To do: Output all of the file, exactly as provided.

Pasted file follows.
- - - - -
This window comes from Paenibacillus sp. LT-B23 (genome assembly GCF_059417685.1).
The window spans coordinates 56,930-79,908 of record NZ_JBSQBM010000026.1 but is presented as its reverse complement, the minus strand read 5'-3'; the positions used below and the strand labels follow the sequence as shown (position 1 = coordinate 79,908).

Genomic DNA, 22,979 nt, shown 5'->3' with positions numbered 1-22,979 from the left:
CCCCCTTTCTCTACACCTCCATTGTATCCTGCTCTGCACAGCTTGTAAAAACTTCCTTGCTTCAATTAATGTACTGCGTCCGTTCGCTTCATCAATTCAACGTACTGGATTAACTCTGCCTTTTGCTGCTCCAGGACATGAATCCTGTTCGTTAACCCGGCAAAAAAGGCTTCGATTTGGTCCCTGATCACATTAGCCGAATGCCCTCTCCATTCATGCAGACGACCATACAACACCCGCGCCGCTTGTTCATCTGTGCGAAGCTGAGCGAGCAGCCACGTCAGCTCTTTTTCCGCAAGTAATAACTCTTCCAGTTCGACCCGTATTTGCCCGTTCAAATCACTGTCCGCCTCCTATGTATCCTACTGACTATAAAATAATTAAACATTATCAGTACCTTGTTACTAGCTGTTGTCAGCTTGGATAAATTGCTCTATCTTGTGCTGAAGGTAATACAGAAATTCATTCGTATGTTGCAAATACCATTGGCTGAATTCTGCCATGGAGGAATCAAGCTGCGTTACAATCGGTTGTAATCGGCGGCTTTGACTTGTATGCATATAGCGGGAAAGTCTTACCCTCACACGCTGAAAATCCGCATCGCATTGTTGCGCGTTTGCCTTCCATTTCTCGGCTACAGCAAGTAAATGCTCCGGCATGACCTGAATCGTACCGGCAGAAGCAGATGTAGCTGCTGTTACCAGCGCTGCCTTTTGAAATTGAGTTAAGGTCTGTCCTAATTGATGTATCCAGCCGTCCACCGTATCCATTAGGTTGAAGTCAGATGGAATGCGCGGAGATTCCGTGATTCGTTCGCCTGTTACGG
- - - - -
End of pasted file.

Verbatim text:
This window comes from Paenibacillus sp. LT-B23 (genome assembly GCF_059417685.1).
The window spans coordinates 56,930-79,908 of record NZ_JBSQBM010000026.1 but is presented as its reverse complement, the minus strand read 5'-3'; the positions used below and the strand labels follow the sequence as shown (position 1 = coordinate 79,908).

Genomic DNA, 22,979 nt, shown 5'->3' with positions numbered 1-22,979 from the left:
CCCCCTTTCTCTACACCTCCATTGTATCCTGCTCTGCACAGCTTGTAAAAACTTCCTTGCTTCAATTAATGTACTGCGTCCGTTCGCTTCATCAATTCAACGTACTGGATTAACTCTGCCTTTTGCTGCTCCAGGACATGAATCCTGTTCGTTAACCCGGCAAAAAAGGCTTCGATTTGGTCCCTGATCACATTAGCCGAATGCCCTCTCCATTCATGCAGACGACCATACAACACCCGCGCCGCTTGTTCATCTGTGCGAAGCTGAGCGAGCAGCCACGTCAGCTCTTTTTCCGCAAGTAATAACTCTTCCAGTTCGACCCGTATTTGCCCGTTCAAATCACTGTCCGCCTCCTATGTATCCTACTGACTATAAAATAATTAAACATTATCAGTACCTTGTTACTAGCTGTTGTCAGCTTGGATAAATTGCTCTATCTTGTGCTGAAGGTAATACAGAAATTCATTCGTATGTTGCAAATACCATTGGCTGAATTCTGCCATGGAGGAATCAAGCTGCGTTACAATCGGTTGTAATCGGCGGCTTTGACTTGTATGCATATAGCGGGAAAGTCTTACCCTCACACGCTGAAAATCCGCATCGCATTGTTGCGCGTTTGCCTTCCATTTCTCGGCTACAGCAAGTAAATGCTCCGGCATGACCTGAATCGTACCGGCAGAAGCAGATGTAGCTGCTGTTACCAGCGCTGCCTTTTGAAATTGAGTTAAGGTCTGTCCTAATTGATGTATCCAGCCGTCCACCGTATCCATTAGGTTGAAGTCAGATGGAATGCGCGGAGATTCCGTGATTCGTTCGCCTGTTACGG